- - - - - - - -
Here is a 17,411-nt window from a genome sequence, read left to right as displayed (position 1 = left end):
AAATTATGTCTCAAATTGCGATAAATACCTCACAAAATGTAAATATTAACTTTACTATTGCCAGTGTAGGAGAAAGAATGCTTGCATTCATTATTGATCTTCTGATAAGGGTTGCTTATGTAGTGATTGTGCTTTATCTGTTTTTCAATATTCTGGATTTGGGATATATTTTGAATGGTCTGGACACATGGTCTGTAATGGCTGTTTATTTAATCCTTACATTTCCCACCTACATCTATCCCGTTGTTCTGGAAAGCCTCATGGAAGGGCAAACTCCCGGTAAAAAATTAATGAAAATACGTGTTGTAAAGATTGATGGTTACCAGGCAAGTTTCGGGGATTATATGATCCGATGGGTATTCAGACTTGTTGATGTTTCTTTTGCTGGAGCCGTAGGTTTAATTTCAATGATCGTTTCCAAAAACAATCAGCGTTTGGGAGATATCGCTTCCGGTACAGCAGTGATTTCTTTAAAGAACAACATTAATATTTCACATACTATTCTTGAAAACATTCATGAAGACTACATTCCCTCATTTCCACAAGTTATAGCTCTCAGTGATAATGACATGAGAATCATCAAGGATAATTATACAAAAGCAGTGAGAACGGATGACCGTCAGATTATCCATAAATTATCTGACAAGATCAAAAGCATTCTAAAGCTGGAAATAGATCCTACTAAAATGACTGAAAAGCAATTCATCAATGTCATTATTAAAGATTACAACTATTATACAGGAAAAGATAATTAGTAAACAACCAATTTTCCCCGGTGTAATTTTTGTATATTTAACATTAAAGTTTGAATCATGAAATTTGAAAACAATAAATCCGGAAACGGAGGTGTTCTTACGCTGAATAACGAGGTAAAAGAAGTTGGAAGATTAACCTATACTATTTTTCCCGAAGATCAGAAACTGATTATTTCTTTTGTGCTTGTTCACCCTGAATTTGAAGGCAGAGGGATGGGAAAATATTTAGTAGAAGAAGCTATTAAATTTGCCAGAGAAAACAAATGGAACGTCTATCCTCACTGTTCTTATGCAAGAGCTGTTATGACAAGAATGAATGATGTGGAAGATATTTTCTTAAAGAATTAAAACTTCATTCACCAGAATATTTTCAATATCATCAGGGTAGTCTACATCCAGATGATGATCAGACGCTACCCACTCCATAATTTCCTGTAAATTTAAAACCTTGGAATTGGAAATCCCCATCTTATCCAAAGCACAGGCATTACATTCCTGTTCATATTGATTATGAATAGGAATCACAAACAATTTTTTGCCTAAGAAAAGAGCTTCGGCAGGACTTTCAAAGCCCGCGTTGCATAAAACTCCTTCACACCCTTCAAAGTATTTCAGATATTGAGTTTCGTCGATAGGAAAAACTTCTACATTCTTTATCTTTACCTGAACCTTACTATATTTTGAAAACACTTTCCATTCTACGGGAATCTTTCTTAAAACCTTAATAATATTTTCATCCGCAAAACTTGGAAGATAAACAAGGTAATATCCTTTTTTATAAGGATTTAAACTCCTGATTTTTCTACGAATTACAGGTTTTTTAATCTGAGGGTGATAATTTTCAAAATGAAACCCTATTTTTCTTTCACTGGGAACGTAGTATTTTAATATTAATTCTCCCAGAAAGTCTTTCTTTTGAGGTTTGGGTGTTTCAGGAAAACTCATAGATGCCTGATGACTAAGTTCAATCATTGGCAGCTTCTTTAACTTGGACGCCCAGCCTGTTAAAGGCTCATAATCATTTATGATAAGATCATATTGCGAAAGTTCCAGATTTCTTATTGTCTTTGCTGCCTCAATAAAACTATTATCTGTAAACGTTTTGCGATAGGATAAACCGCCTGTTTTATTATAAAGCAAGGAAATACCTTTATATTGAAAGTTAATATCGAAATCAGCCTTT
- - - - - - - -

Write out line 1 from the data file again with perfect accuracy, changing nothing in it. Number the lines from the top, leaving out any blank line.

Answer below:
Here is a 17,411-nt window from a genome sequence, read left to right as displayed (position 1 = left end):